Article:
UK - Trustees could leave asset allocation to asset managers in order to motivate them to create wealth for the pension fund, says a consultant at Hewitt Bacon & Woodrow.

Speaking at a conference Hewitt's Kerrin Rosenberg said: "Asset managers are not incentivised to create wealth, to improve the financial health of the fund." Rosenberg argued that managers would feel more motivated if trustees delegated asset allocation to them.

"The question is who do you think is in a better position to make an asset allocation decision, the trustees or the fund manager?" he told IPE.

"Some trustees may take the view that fund managers are in a better position and therefore they should think very carefully about their overall objectives but then delegate the asset allocation within those objectives and risk tolerance,” Rosenberg said.

The comments follow a survey this week that found that pension funds in the UK are relying more on consultants - but have little or no idea how to measure their advice.

Trustees could set up a measurement framework to keep monitoring the asset manager. Rosenberg said he thought many clients would like to go for this option provided that they and the consultant were satisfied that the manager could deliver.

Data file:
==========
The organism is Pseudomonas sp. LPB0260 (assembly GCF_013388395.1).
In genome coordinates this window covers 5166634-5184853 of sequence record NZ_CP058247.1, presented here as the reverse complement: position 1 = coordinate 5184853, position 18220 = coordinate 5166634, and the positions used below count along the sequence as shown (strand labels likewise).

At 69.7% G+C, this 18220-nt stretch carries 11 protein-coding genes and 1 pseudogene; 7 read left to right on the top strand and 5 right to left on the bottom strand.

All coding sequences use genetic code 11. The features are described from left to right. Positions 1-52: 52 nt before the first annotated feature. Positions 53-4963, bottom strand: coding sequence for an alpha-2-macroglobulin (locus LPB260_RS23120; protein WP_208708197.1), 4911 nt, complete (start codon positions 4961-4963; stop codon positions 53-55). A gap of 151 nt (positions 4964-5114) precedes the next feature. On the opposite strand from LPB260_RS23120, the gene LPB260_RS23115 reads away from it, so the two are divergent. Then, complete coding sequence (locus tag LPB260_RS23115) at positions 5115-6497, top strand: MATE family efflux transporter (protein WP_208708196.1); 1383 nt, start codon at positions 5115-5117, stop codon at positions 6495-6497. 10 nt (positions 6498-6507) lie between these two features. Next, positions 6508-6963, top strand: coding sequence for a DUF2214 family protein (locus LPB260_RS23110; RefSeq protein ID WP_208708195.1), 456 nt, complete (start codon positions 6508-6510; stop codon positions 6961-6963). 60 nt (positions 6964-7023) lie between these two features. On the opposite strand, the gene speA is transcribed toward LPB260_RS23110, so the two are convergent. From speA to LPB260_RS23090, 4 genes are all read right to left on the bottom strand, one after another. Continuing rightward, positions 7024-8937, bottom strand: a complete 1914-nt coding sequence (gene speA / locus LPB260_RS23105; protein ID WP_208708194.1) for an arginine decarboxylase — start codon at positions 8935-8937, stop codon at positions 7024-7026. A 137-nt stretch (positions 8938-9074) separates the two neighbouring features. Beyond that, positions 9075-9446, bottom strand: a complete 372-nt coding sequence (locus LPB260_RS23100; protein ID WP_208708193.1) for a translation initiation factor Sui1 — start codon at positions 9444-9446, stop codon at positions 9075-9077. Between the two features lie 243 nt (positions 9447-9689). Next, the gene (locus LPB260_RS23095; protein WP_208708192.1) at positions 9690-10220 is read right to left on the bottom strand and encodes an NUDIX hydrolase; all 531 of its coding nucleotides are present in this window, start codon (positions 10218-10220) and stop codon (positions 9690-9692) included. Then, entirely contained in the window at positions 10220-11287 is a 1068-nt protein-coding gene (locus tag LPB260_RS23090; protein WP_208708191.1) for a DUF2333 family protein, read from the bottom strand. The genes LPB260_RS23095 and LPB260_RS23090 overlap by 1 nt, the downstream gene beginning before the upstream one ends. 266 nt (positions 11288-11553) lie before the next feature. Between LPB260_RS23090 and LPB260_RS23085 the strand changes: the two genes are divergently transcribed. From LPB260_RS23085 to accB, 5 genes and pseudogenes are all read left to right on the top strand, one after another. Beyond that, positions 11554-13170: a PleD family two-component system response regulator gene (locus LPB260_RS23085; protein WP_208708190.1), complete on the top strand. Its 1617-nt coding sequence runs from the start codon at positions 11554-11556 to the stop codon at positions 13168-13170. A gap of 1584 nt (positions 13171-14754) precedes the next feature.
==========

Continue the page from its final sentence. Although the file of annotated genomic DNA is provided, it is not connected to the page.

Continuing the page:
"There are not many fund managers that have any track record of doing this sort of job," he conceded, but added that if asset managers were allowed to take asset allocation decisions they would be “more incentivised to make the fund better off”.

"There is a small number of organisations who seem to have an interesting product," he said, adding that Hewitt was still conducting research in the field.

Pension funds, on the other hand, must have a more articulated idea of what they need to achieve.

"I would imagine that there is not a very large number of pension funds in this country, who have a clearly articulated performance objective."

Rosenberg also said trustees were still digesting the consequences of a June 2003 change in the law, which prohibits solvent sponsors to walk out on pension funds.

The law says sponsors should give wound-up schemes enough money to secure benefits. “Once if the pension scheme was underfunded, it could have remained underfunded and people lost out," Rosenberg explained.